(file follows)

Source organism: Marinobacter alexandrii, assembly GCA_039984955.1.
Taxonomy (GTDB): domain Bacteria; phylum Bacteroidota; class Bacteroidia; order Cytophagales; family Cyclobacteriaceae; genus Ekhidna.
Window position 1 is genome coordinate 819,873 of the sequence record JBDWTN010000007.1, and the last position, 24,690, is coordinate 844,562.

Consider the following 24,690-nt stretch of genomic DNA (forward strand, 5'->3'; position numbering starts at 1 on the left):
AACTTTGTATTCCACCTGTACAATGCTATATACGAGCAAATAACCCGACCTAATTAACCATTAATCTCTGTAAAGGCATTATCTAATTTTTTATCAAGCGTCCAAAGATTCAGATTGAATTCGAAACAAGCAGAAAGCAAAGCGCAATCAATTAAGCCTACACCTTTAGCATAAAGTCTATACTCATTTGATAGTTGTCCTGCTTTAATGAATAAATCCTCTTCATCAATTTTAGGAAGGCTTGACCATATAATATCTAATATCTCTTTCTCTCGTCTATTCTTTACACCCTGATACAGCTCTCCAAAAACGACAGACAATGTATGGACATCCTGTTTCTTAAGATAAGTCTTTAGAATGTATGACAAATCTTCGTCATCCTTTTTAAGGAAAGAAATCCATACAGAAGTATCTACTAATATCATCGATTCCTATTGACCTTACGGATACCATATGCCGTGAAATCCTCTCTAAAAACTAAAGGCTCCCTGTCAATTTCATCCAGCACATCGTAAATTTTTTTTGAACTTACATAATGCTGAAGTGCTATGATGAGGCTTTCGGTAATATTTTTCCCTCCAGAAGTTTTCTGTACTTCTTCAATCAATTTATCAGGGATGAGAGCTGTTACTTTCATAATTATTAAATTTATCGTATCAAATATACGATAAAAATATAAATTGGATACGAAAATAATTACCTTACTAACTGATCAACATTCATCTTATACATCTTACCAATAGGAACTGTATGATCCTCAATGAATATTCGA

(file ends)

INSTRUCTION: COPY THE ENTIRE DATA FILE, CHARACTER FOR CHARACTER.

Source organism: Marinobacter alexandrii, assembly GCA_039984955.1.
Taxonomy (GTDB): domain Bacteria; phylum Bacteroidota; class Bacteroidia; order Cytophagales; family Cyclobacteriaceae; genus Ekhidna.
Window position 1 is genome coordinate 819,873 of the sequence record JBDWTN010000007.1, and the last position, 24,690, is coordinate 844,562.

Consider the following 24,690-nt stretch of genomic DNA (forward strand, 5'->3'; position numbering starts at 1 on the left):
AACTTTGTATTCCACCTGTACAATGCTATATACGAGCAAATAACCCGACCTAATTAACCATTAATCTCTGTAAAGGCATTATCTAATTTTTTATCAAGCGTCCAAAGATTCAGATTGAATTCGAAACAAGCAGAAAGCAAAGCGCAATCAATTAAGCCTACACCTTTAGCATAAAGTCTATACTCATTTGATAGTTGTCCTGCTTTAATGAATAAATCCTCTTCATCAATTTTAGGAAGGCTTGACCATATAATATCTAATATCTCTTTCTCTCGTCTATTCTTTACACCCTGATACAGCTCTCCAAAAACGACAGACAATGTATGGACATCCTGTTTCTTAAGATAAGTCTTTAGAATGTATGACAAATCTTCGTCATCCTTTTTAAGGAAAGAAATCCATACAGAAGTATCTACTAATATCATCGATTCCTATTGACCTTACGGATACCATATGCCGTGAAATCCTCTCTAAAAACTAAAGGCTCCCTGTCAATTTCATCCAGCACATCGTAAATTTTTTTTGAACTTACATAATGCTGAAGTGCTATGATGAGGCTTTCGGTAATATTTTTCCCTCCAGAAGTTTTCTGTACTTCTTCAATCAATTTATCAGGGATGAGAGCTGTTACTTTCATAATTATTAAATTTATCGTATCAAATATACGATAAAAATATAAATTGGATACGAAAATAATTACCTTACTAACTGATCAACATTCATCTTATACATCTTACCAATAGGAACTGTATGATCCTCAATGAATATTCGA